As Peter Ueberroth, the commissioner of baseball, seeks to implement mandatory drug testing among major league players, he might consider looking to World Cup soccer for guidelines.
At every match of this 13th World Cup, there are random drug tests at halftime.
But then again, World Cup participants do not have the benefit of a players union, and Ueberroth's power does not begin to approach that of FIFA, the international soccer federation that controls the sport.
FIFA, like the International Olympic Committee, publishes a long list of banned substances. At the Olympics, all medal winners are tested for drugs. At the World Cup, two players from each team are randomly selected at halftime to provide urine samples.
"If a player is found to have taken one of the forbidden substances, we can fine him or suspend him. Each case is taken on its own merits," said Harry Cavan, FIFA senior vice president.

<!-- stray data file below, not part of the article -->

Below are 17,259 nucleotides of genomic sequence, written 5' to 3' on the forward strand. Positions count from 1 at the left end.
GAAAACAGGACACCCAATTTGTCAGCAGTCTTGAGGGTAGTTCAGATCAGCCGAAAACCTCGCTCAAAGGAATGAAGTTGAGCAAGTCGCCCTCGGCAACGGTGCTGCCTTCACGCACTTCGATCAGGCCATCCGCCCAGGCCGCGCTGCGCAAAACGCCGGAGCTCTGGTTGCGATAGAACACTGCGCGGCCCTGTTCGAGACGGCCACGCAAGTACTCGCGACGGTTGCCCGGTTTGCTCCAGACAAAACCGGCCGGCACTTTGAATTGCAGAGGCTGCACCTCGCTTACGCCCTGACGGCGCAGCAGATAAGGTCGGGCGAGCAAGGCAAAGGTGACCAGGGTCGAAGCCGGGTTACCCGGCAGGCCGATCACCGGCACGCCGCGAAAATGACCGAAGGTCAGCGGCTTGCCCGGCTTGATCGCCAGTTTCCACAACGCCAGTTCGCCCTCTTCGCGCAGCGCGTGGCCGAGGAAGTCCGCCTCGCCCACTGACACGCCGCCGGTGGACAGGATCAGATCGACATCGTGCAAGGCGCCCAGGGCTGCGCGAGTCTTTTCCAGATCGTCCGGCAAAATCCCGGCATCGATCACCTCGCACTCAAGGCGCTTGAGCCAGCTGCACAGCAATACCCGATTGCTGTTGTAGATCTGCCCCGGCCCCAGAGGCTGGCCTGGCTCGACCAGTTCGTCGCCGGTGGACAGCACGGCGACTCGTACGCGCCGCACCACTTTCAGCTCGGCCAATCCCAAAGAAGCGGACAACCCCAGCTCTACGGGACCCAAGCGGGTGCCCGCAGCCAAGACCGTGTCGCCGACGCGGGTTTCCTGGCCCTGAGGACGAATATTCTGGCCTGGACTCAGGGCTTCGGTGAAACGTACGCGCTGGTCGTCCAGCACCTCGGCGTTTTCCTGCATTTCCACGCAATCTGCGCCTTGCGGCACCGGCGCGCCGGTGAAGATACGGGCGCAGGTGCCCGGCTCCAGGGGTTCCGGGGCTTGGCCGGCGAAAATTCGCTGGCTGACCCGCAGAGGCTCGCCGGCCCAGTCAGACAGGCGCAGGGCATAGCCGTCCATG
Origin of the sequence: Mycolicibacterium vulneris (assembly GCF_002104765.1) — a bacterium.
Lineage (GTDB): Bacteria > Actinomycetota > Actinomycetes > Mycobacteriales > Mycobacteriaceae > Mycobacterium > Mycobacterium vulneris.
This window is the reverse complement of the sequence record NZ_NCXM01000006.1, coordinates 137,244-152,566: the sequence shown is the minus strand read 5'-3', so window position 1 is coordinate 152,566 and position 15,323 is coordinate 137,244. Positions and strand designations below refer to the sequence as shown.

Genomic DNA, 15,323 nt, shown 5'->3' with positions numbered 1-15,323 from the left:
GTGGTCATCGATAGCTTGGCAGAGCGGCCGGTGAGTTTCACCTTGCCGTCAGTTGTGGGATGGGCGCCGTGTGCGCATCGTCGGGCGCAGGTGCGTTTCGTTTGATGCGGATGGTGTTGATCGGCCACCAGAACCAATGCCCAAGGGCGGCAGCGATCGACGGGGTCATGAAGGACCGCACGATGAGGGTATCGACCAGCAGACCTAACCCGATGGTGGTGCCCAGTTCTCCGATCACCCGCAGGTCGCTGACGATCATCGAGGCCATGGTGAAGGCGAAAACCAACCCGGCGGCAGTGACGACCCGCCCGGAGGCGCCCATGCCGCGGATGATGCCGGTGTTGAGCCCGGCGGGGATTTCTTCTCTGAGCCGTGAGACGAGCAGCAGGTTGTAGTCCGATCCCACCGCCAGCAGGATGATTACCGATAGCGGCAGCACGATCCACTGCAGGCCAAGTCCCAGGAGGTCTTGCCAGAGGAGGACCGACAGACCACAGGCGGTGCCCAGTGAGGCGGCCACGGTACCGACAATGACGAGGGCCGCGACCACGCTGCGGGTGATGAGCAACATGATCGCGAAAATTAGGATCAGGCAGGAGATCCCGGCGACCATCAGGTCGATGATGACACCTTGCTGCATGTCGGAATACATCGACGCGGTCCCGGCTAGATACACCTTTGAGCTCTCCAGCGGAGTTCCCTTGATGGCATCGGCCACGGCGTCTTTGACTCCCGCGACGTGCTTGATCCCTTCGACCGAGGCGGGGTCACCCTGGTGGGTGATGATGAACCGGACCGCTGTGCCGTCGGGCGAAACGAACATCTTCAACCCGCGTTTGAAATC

"We have found this system to be an excellent deterrent," said FIFA official Rafael de Castillo. "We feel that there is not a substantial problem with controlled substances, but this can discourage and weed out any violators."
FIFA has tested players for drugs since the 1966 World Cup in England. At the 1978 Cup in Argentina, Willie Johnstone of Scotland was banned for taking stimulants, the only time a player has been found in violation of the regulations.
The list of banned substances includes analgesic narcotics such as heroin and morphine, cocaine and amphetamines. There are strictures against even mild stimulants such as caffeine (but a player would have to drink 30 cups of coffee before a match to go over the caffeine limit).
If a player is on medication, his team's doctor must inform FIFA 72 hours before a match and tell the federation why the drug is being used.